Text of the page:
Sandhill cranes congregate at refuge by the thousands
by Joni Astrup
Thousands of sandhill cranes are congregating in and around Sherburne National Wildlife Refuge near Zimmerman, as they prepare to continue their migration south.
There were 6,755 sandhill cranes counted on Friday, Oct. 26, according to refuge Visitor Services Manager Betsy Beneke.
“The birds appear to still be here in huge numbers,” Beneke said on Tuesday, Oct. 30.
The cranes likely came from the central provinces of Canada and from northern Minnesota, she said. After leaving Minnesota their next big “staging area” — an area where they rest and feed — is probably the Jasper-Pulaski Fish and Wildlife Area in Indiana. From there they will continue on to winter in Florida and parts of the sourtheastern United States, Beneke said.
The first cranes arrived this year at the Jasper-Pulaski Fish and Wildlife Area on Sept. 14 and 8,280 cranes were counted there on Oct. 23, according to the Jasper-Pulaski website. Cranes numbers are expected to peak there in late November or early December.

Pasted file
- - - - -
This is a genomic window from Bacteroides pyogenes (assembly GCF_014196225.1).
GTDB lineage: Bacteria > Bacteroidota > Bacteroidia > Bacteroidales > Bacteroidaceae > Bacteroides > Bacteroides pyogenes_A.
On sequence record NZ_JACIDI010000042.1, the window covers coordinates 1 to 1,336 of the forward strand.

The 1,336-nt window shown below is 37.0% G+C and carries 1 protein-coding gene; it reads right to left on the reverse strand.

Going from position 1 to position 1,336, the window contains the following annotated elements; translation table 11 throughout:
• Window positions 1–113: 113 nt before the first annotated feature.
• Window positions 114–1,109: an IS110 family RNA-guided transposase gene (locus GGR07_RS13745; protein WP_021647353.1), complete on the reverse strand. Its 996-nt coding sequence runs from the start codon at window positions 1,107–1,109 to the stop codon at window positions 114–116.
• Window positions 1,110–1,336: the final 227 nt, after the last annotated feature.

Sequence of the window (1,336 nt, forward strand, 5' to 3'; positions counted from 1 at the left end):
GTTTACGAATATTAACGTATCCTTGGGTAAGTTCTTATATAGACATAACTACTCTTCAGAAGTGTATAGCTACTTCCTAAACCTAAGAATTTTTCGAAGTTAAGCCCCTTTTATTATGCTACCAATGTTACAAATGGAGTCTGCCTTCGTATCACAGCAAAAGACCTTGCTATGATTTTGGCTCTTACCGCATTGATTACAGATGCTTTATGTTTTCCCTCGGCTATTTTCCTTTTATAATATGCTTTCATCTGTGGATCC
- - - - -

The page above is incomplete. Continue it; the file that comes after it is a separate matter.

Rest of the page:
Meanwhile, while at the Sherburne refuge, the cranes’ typical daily pattern is to leave the refuge to forage in recently harvested corn fields during the day and return to the refuge area for the night.
One good dawn and dusk viewing area on the refuge is a hunter parking area on 25th Street, Beneke said. To get there go south a couple blocks on County Road 11 from Santiago, then turn east on 25th Street, which is a gravel road that dead ends in the parking lot.
To see cranes during the day Beneke recommends driving around on county and township roads in the Santiago, Duelm and Glendorado areas.
There are, however, no guarantees where large numbers of cranes may be spotted.
“People just have to keep in mind they’re birds, they have wings, they move,” Beneke said. “They’re not always in the same spot from one day to the next.”
The sandhill crane is among Minnesota’s largest bird species, standing about five feet tall and having a wingspan of nearly seven feet. Sandhill cranes are closely related to the federally endangered whooping crane, according to the Minnesota Department of Natural Resources.